OOPS! In last week’s issue, p. 23, we featured an article titled “5K for St. Jude by NW,” about a 5K fundraiser on Saturday, April 14, organized by Northwest High School students Ryan Stokley, Anna Yang and Rami Bikdash.

We apologize that in the photo caption and “want to participate” section we indicated the event was on April 21. To confirm, the 5K fundraiser is this Saturday, April 14. For more information or to register, visit www.tinyurl.com/5ksjnw.

Cunane named AP Player of Year, Joyner Coach of Year Kitley also named to allstate team, Robakiewicz receives ‘Heart of a Champion’ award

made 74 percent of her field goals and shot 82 percent from the free throw line and was named the Mid-State 3A Conference Player of the Year for the third straight season. She was also nominated for the McDonald’s All-American game and finished her career with more than 2,000 points and 1,400 rebounds, establishing new school records for both.

by MARC PRUITT Northern Guilford’s Elissa Cunane can add one more award to her lengthy list. So can Coach Darlene Joyner of Northwest Guilford.

Cunane scored 23 points and pulled down 21 rebounds in the state title game against Jacksonville and was named as the Most Outstanding Player.

And Elizabeth Kitley of Northwest can add another recognition to her expanding list, as can Kassie Robakiewicz of Northern Guilford. Cunane, a 6-6 senior post player who has signed with N.C. State, was named Player of the Year by the Associated Press for the 2017-18 season. Cunane averaged 20.4 points, 12.6 rebounds, and a team-leading 2.9 assists per game this season and helped lead the Nighthawks to their second straight NCHSAA 3-A state championship and a 28-4 record. She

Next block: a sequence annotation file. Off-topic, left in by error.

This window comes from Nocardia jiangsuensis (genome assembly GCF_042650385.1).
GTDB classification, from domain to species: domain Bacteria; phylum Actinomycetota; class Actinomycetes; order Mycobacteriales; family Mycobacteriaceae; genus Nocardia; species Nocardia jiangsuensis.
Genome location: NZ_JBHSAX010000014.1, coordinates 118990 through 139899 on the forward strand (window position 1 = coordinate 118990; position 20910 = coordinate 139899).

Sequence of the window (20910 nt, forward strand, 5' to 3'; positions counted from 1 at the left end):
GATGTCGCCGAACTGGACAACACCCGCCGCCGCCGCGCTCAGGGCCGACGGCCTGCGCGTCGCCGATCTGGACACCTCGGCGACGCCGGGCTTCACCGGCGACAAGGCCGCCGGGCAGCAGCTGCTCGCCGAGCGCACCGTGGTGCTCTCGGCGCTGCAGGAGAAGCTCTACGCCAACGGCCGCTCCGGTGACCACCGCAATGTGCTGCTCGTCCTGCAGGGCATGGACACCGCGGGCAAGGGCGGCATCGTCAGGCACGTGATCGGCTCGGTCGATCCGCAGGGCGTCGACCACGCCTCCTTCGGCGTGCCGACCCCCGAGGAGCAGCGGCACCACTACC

File Photo

Darlene Joyner (far right), Northwest High School girls varsity basketball coach, was recently recognized as NCHSAA’s girls coach of the year after leading the Vikings to their second straight NCHSAA 4-A state championship and a 29-2 record this season. Joyner is shown here with (L-R) Elizabeth Kitley, Bria Gibbs, Lindsay Gauldin and Cayla King after the team won its second state championship on March 10. Kitley, who was the MVP of Northwest’s second straight 4-A championship game, was recently named to the first team in a statewide poll of high school sports writers

Joyner, the girls coach at Northwest Guilford, was recognized as the girls coach of the year after leading the Vikings to their second straight NCHSAA 4-A state championship and a 29-2 record. Both of Northwest’s losses came to teams from states outside of North Carolina. Joyner has coached basketball at Northwest since 2002 and has compiled a record of 340-103.

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Player of the Year and has committed to Virginia Tech.

Elissa Cunane

Kassie Robakiewicz

Elizabeth Kitley, who was the MVP of the 4-A championship game for Northwest for the second straight season, was named to the first team in a statewide poll of high school sports writers. Kitley, a 6-5 post player who has committed to Virginia Tech, averaged 18.4 points, 10.4 rebounds, and 3.6 blocks per game this season. She was also the Metro 4A Conference

Kitley was an all-conference performer during her freshman and sophomore years when Northwest played in the Piedmont-Triad 4A Conference and has scored more than 1,000 points and grabbed more than 500 rebounds during her career. Kassie Robakiewicz, Northern Guilford’s starting point guard for the last three years, has been selected to receive NCHSAA’s “Heart of a Champion” student-athlete award for demonstrating outstanding citizenship and sportsmanship throughout her high school career. Nominated by her coach, Kim Furlough, Kassie was selected from a pool of student athletes across the state. She will be recognized at a luncheon on April 14 in Chapel Hill.